Kevans’ work has always reflected an interest in the relation between power and identity. The British painter believes that a person’s identity is not preset, but is a shifting temporary construction. Her work questions our verdicts on history and perceptions of intellectual solidity.
“Women and the History of Art” series consists of thirty portraits of successful female artists. This awakes the question of gender unfairness in the arts. Today women artists are mainly introduced within the secondary realm of feminist art history. Even though some managed to have a successful career as artists, dating from the 16th century (is it only me, who is thinking of Cimambue, 13th century and what has happened to female artists between those 300 years?). Although many women artists have been ‘rediscovered’ by art historians, these women are not given blockbuster shows. Kevans is celebrating these powerful female artists by painting their image, allowing us to get a glimpse of their elegant and simultaneously fierceful aura.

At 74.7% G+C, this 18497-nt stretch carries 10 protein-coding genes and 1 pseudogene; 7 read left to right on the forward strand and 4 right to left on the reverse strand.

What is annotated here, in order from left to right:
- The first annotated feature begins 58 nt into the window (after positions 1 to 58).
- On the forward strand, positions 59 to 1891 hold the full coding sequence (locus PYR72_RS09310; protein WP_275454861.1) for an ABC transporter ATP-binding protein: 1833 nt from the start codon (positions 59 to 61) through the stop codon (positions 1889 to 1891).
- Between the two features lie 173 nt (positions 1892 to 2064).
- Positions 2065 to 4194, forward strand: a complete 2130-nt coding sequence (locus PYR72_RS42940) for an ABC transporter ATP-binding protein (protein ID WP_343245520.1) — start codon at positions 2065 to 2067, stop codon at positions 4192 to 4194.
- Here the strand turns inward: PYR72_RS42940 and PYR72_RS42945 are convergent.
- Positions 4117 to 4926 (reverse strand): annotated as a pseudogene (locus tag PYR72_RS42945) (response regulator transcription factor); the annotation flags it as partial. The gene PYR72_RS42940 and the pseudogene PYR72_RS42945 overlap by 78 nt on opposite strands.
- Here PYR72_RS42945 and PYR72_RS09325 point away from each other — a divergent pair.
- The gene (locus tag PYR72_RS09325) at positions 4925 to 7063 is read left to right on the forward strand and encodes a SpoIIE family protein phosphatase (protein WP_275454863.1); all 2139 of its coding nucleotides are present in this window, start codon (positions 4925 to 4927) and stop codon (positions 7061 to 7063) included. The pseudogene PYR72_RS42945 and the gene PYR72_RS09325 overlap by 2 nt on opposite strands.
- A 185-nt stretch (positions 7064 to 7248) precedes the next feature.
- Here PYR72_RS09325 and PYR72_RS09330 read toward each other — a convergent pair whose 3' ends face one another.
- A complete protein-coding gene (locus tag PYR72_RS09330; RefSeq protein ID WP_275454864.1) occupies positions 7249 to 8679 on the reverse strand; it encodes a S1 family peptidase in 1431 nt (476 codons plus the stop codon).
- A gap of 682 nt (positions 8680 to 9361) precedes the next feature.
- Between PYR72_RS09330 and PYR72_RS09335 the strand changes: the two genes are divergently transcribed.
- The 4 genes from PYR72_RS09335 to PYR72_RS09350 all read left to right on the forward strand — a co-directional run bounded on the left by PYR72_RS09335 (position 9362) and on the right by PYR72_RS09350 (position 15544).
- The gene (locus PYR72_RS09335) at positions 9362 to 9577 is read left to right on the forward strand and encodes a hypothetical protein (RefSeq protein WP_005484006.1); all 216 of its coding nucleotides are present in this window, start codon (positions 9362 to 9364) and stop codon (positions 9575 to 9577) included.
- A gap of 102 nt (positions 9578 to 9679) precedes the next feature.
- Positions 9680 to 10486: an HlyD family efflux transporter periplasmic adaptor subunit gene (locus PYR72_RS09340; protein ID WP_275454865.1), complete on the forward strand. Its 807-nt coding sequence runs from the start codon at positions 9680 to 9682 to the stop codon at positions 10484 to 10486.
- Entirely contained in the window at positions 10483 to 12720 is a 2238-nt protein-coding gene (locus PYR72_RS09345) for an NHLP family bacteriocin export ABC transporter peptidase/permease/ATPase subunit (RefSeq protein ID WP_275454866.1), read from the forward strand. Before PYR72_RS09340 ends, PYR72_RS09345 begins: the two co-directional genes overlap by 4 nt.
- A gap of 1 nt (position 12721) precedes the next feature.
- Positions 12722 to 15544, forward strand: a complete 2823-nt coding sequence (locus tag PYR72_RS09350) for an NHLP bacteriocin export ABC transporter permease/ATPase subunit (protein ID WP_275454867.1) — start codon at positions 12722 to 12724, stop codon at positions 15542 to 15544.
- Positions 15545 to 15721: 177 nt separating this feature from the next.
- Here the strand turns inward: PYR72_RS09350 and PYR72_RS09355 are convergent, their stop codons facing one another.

Explore Annie Kevan’s work, here.
Text by Dimitria Markou.